Technology providers need to recognize, and charge for, all the tasks they can perform for the customer, like system reboots. System reboots save the company money by not having to dispatch a technician, but the service still has a cost attached to it: labor. Inform the customer what it would have cost for an onsite visit without the care plan — give them the actual figure so there is a relative value associated with the service. Putting a price tag on the service adds more value to the agreement itself in the customer’s eyes.

Getting on the Path to RMR

The Internet of things (loT), a buzzword still reverberating from the 2015 International Consumer Electronics Show, will only intensify the need for technology providers to create a company based on providing network-connected solutions. According to the 2014 State of the Internet of Things Study from Accenture Interactive, 69 percent of consumers plan to buy an in-home device in the next five years. The study also confirms that by the end of 2015, nearly 13 percent of consumers will have an loT device, such as an in-home security camera or automated thermostat. For more on this survey, visit

By 2020, the Federal Trade Commission (FTC) says there will be 50 billion connected devices. The FTC defines IoT as “devices or sensors — other than computers, smartphones, or tablets — that connect, communicate or transmit information with or between each other through the Internet.”

All this means having a reliable and robust network that is connected at all times will be even more important to residential and commercial customers — leading to significant RMR opportunities. Here are five ways to get started down this path:

  1. Establish best practices and sales incentives/compensation for bringing in more RMR. This can be a one-time payment based on a percentage of the RMR contract or a flat dollar amount. Bring installers in on the plan and provide monetary incentives for referrals that result in additional RMR.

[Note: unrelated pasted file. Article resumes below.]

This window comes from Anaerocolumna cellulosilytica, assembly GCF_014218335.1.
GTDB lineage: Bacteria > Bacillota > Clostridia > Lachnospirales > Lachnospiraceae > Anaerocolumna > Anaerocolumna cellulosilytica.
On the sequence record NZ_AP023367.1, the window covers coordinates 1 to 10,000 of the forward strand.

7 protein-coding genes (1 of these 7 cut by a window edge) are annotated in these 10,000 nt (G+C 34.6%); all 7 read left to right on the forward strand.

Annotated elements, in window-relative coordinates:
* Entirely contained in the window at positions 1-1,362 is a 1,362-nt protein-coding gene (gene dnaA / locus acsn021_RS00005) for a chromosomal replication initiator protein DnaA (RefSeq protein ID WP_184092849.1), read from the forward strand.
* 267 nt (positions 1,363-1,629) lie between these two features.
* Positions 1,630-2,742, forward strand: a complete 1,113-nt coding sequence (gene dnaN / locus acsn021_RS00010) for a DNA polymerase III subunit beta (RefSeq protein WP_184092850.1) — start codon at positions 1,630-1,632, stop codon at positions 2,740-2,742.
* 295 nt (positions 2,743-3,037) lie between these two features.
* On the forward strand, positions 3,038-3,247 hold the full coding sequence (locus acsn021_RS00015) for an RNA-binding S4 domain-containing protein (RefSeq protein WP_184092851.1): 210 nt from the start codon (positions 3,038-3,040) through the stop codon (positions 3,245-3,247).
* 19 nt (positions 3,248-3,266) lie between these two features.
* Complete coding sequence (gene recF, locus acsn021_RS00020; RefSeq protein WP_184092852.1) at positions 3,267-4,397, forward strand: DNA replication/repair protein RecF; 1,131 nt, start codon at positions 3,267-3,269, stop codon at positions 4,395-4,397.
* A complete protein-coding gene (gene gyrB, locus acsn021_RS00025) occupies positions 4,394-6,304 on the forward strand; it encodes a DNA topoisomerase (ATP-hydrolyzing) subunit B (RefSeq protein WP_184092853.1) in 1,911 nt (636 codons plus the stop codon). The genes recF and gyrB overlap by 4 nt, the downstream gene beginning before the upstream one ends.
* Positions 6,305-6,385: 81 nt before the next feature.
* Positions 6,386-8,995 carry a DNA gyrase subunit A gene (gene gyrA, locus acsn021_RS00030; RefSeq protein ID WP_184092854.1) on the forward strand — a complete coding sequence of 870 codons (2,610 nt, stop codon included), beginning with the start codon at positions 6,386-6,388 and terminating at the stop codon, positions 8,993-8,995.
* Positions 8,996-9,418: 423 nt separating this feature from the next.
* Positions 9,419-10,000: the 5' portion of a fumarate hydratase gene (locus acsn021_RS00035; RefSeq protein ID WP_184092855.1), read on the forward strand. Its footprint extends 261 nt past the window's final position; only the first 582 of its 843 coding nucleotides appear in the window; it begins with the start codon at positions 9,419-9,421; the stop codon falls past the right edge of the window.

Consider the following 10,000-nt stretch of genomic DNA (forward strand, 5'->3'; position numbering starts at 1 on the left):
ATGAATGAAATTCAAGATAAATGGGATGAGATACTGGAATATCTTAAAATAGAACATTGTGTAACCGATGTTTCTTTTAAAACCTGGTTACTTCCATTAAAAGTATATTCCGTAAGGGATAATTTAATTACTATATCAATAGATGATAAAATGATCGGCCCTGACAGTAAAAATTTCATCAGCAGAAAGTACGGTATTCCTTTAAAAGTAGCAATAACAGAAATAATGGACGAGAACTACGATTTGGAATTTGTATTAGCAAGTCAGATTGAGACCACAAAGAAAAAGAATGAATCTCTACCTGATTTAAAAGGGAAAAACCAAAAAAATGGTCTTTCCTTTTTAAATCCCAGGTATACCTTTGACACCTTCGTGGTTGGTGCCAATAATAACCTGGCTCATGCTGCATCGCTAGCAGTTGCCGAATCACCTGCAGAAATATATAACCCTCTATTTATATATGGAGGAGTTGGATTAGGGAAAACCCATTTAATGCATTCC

2. Make client care plans part of every installation contract. Set customer expectations with succinct details outlining what’s covered, what’s not, and the specific charges they can expect to see if they don’t opt in. Remember, there will be different approaches to these agreements depending on the market, the company and its goals.
  3. Continue to add value and elevate the customer’s perception of value. For example, provide monthly reports outlining what systems were monitored, even if nothing required action. Offer firmware updates, extended hardware warranties or product discounts included in the plans.
  4. Take a hit at first. You may have to replace and install new customer equipment or a more robust network infrastructure to capitalize on remote monitoring and connected devices.
  5. Make use of free educational resources. Use websites such as and stay up to date on new and emerging technologies. Change will be swift as the loT gains momentum and broader acceptance.

The bottom line is that the changes within the industry put security dealers and integrators in a perfect place to take advantage of the IoT and connected technologies. Use this as an opportunity to earn RMR by focusing on the variety of applications, such as interactive services that enable the monitoring and control of video, lighting, thermostats, water sensors and electronic locks.

Lead with service and stay fixated on a ‘sticky’ customer — one who wants and needs your services. Become a trusted technology advisor to your customer and they will be stuck to you like glue, and rightfully so, as you have taken care of their needs long before they even knew need what they were.

Have experience or are you looking for insight? Share your comments to keep the conversation going at SD&I’s exclusive Linkedin discussion group:  

Michael Maniscalco is the co-founder and vice president of technology for ihiji ( and served as one of the principal architects of ihiji invision, the company’s cloud based real-time remote network management solution.

About the Author

Michael Maniscalco

Michael Maniscalco is co-founder and vice president of technology for ihiji (, and served as one of the principal architects of ihiji invision, the company’s award-winning cloud based real-time remote network management solution.